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Performances

Scene from The Rheingold
18 Jun 2016

Musings on the “American Ring

Now that the curtain has long fallen on the third and last performance of the Ring cycle at the Washington National Opera (WNO), it is safe to say that the long-anticipated production has been an unqualified success for the company, director Francesca Zambello, and conductor Philippe Auguin.

Musings on the “American Ring” (Washington National Opera, May 2016)

A review by Olga Haldey

Above: Scene from The Rheingold

 

The 11-year history of the Washington Ring rivals Wagner’s own trials in creating his tetralogy, mired as it has been in money problems, changes in management, and clashes of personalities. Yet all seems now to have been vindicated by the sold-out performances and almost uniformly superlative reviews. Indeed, the production appears to have become a marketing boon for the company. It was supported by an extensive educational and promotional campaign: a themed Opera Ball, a glittering website, a pre-performance lecture series, and even a pair of alpenhorns played (usually in tune) in the Kennedy Center lobby prior to curtain.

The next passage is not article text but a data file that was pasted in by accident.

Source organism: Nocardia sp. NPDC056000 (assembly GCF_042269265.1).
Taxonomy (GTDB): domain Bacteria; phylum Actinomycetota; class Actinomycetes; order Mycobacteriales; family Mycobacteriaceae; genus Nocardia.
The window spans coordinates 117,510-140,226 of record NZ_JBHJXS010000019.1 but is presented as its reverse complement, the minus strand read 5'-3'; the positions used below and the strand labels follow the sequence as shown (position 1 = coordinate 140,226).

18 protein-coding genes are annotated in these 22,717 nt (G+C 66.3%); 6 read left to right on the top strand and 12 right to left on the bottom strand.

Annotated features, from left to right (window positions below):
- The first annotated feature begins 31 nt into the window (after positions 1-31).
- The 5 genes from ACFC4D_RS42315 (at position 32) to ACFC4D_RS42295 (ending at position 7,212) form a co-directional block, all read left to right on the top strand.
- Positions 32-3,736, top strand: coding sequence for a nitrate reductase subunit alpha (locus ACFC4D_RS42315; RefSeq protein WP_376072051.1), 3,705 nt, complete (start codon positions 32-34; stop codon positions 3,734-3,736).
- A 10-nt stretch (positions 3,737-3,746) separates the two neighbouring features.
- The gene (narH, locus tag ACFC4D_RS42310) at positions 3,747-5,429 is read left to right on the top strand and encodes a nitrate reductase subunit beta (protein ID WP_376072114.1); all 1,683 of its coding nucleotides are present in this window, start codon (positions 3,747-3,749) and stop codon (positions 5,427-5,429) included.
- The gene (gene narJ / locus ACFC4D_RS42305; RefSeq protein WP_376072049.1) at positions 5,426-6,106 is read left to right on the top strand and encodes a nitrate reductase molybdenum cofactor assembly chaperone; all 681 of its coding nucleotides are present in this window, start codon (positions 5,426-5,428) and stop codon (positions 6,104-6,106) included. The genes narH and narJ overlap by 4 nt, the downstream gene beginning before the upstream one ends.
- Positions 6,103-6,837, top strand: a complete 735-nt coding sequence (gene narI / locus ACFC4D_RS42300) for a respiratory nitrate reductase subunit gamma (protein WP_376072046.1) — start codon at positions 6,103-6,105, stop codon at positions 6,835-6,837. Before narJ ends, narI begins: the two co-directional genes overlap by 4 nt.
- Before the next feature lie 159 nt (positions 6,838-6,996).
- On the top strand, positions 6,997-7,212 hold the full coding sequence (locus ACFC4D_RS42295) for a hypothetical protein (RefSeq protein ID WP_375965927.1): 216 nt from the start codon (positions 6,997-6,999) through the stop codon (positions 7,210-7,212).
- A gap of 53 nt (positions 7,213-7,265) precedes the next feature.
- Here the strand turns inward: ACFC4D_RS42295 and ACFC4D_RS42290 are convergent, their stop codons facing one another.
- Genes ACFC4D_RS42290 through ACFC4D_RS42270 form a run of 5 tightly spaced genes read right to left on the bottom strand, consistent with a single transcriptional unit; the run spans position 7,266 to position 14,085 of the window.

Far from intending to inject a note of discord into the chorus of accolades, I would open my own comments on the WNO Ring by saying that it was hard not to be impressed by the spectacle of it all. After all, Wagner identified Gesamtkunstwerk as the foundation of his music drama, and there is nothing like the Ring to remind us of the complex and multifaceted nature of a “complete work of art.” That said, the sheer scope of the tetralogy also demands a broader vision – a master narrative to subsume and justify all the lovingly crafted details. The impetus for what Francesca Zambello called her “American Ring” appears to have been her determination to embrace the undeniably epic scale of the storyline, all the while exploiting the fashionable, socially conscious trappings of Regietheatre – and sprinkling both, generously and almost gleefully, with elements of a classic carnival magic show.